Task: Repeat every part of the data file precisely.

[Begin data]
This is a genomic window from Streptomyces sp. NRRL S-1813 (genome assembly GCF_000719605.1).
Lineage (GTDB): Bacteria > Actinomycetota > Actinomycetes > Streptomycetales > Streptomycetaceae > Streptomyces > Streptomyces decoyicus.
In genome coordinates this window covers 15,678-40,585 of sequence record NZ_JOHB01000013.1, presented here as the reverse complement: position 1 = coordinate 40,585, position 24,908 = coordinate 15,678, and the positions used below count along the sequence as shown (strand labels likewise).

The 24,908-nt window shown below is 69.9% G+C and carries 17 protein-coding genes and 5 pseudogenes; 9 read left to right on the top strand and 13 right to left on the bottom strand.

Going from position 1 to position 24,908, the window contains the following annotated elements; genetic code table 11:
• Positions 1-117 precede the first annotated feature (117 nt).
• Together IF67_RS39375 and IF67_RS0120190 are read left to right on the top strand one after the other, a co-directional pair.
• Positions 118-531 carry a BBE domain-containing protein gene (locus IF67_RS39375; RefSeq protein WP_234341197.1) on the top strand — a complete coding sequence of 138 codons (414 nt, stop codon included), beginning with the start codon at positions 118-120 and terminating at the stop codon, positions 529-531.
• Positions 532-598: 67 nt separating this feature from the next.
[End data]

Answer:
This is a genomic window from Streptomyces sp. NRRL S-1813 (genome assembly GCF_000719605.1).
Lineage (GTDB): Bacteria > Actinomycetota > Actinomycetes > Streptomycetales > Streptomycetaceae > Streptomyces > Streptomyces decoyicus.
In genome coordinates this window covers 15,678-40,585 of sequence record NZ_JOHB01000013.1, presented here as the reverse complement: position 1 = coordinate 40,585, position 24,908 = coordinate 15,678, and the positions used below count along the sequence as shown (strand labels likewise).

The 24,908-nt window shown below is 69.9% G+C and carries 17 protein-coding genes and 5 pseudogenes; 9 read left to right on the top strand and 13 right to left on the bottom strand.

Going from position 1 to position 24,908, the window contains the following annotated elements; genetic code table 11:
• Positions 1-117 precede the first annotated feature (117 nt).
• Together IF67_RS39375 and IF67_RS0120190 are read left to right on the top strand one after the other, a co-directional pair.
• Positions 118-531 carry a BBE domain-containing protein gene (locus IF67_RS39375; RefSeq protein WP_234341197.1) on the top strand — a complete coding sequence of 138 codons (414 nt, stop codon included), beginning with the start codon at positions 118-120 and terminating at the stop codon, positions 529-531.
• Positions 532-598: 67 nt separating this feature from the next.